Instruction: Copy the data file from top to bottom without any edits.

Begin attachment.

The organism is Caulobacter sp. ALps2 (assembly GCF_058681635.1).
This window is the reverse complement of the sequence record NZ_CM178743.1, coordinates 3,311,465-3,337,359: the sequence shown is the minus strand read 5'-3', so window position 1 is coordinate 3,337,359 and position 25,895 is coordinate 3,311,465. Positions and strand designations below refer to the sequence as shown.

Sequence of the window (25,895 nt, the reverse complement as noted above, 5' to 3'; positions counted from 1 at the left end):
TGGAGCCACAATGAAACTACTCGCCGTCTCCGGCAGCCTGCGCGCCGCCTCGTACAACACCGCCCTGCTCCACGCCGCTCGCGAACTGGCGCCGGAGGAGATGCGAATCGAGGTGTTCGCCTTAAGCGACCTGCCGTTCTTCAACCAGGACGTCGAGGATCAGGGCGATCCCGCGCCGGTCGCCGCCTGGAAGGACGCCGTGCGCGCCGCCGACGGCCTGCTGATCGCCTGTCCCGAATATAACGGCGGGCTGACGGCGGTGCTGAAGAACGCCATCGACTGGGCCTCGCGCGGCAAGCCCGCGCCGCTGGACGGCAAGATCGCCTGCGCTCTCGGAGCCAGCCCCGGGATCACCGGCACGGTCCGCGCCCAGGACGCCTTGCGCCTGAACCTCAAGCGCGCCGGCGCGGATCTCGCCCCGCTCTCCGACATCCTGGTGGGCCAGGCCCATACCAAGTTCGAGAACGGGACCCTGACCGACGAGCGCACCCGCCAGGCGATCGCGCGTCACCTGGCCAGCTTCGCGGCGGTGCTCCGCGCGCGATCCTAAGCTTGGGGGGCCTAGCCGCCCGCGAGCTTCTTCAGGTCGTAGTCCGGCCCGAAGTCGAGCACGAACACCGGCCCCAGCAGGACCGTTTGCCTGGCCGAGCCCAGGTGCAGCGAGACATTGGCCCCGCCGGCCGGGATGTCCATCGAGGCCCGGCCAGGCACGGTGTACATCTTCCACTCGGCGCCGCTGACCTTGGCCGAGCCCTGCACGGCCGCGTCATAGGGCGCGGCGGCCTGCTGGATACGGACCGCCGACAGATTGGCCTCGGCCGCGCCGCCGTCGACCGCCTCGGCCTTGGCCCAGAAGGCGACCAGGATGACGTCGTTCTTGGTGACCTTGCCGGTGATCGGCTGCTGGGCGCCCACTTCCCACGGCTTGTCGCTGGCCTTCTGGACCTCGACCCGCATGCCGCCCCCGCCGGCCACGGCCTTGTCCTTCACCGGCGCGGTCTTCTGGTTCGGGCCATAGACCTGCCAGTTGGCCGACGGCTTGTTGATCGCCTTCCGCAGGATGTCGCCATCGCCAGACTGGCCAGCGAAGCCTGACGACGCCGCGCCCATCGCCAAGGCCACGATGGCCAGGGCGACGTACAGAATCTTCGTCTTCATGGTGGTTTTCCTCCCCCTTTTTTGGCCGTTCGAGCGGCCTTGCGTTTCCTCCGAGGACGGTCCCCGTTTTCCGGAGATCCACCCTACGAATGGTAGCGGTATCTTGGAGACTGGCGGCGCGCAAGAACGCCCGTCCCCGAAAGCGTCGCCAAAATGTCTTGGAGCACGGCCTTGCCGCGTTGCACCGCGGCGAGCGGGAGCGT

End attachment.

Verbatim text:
The organism is Caulobacter sp. ALps2 (assembly GCF_058681635.1).
This window is the reverse complement of the sequence record NZ_CM178743.1, coordinates 3,311,465-3,337,359: the sequence shown is the minus strand read 5'-3', so window position 1 is coordinate 3,337,359 and position 25,895 is coordinate 3,311,465. Positions and strand designations below refer to the sequence as shown.

Sequence of the window (25,895 nt, the reverse complement as noted above, 5' to 3'; positions counted from 1 at the left end):
TGGAGCCACAATGAAACTACTCGCCGTCTCCGGCAGCCTGCGCGCCGCCTCGTACAACACCGCCCTGCTCCACGCCGCTCGCGAACTGGCGCCGGAGGAGATGCGAATCGAGGTGTTCGCCTTAAGCGACCTGCCGTTCTTCAACCAGGACGTCGAGGATCAGGGCGATCCCGCGCCGGTCGCCGCCTGGAAGGACGCCGTGCGCGCCGCCGACGGCCTGCTGATCGCCTGTCCCGAATATAACGGCGGGCTGACGGCGGTGCTGAAGAACGCCATCGACTGGGCCTCGCGCGGCAAGCCCGCGCCGCTGGACGGCAAGATCGCCTGCGCTCTCGGAGCCAGCCCCGGGATCACCGGCACGGTCCGCGCCCAGGACGCCTTGCGCCTGAACCTCAAGCGCGCCGGCGCGGATCTCGCCCCGCTCTCCGACATCCTGGTGGGCCAGGCCCATACCAAGTTCGAGAACGGGACCCTGACCGACGAGCGCACCCGCCAGGCGATCGCGCGTCACCTGGCCAGCTTCGCGGCGGTGCTCCGCGCGCGATCCTAAGCTTGGGGGGCCTAGCCGCCCGCGAGCTTCTTCAGGTCGTAGTCCGGCCCGAAGTCGAGCACGAACACCGGCCCCAGCAGGACCGTTTGCCTGGCCGAGCCCAGGTGCAGCGAGACATTGGCCCCGCCGGCCGGGATGTCCATCGAGGCCCGGCCAGGCACGGTGTACATCTTCCACTCGGCGCCGCTGACCTTGGCCGAGCCCTGCACGGCCGCGTCATAGGGCGCGGCGGCCTGCTGGATACGGACCGCCGACAGATTGGCCTCGGCCGCGCCGCCGTCGACCGCCTCGGCCTTGGCCCAGAAGGCGACCAGGATGACGTCGTTCTTGGTGACCTTGCCGGTGATCGGCTGCTGGGCGCCCACTTCCCACGGCTTGTCGCTGGCCTTCTGGACCTCGACCCGCATGCCGCCCCCGCCGGCCACGGCCTTGTCCTTCACCGGCGCGGTCTTCTGGTTCGGGCCATAGACCTGCCAGTTGGCCGACGGCTTGTTGATCGCCTTCCGCAGGATGTCGCCATCGCCAGACTGGCCAGCGAAGCCTGACGACGCCGCGCCCATCGCCAAGGCCACGATGGCCAGGGCGACGTACAGAATCTTCGTCTTCATGGTGGTTTTCCTCCCCCTTTTTTGGCCGTTCGAGCGGCCTTGCGTTTCCTCCGAGGACGGTCCCCGTTTTCCGGAGATCCACCCTACGAATGGTAGCGGTATCTTGGAGACTGGCGGCGCGCAAGAACGCCCGTCCCCGAAAGCGTCGCCAAAATGTCTTGGAGCACGGCCTTGCCGCGTTGCACCGCGGCGAGCGGGAGCGT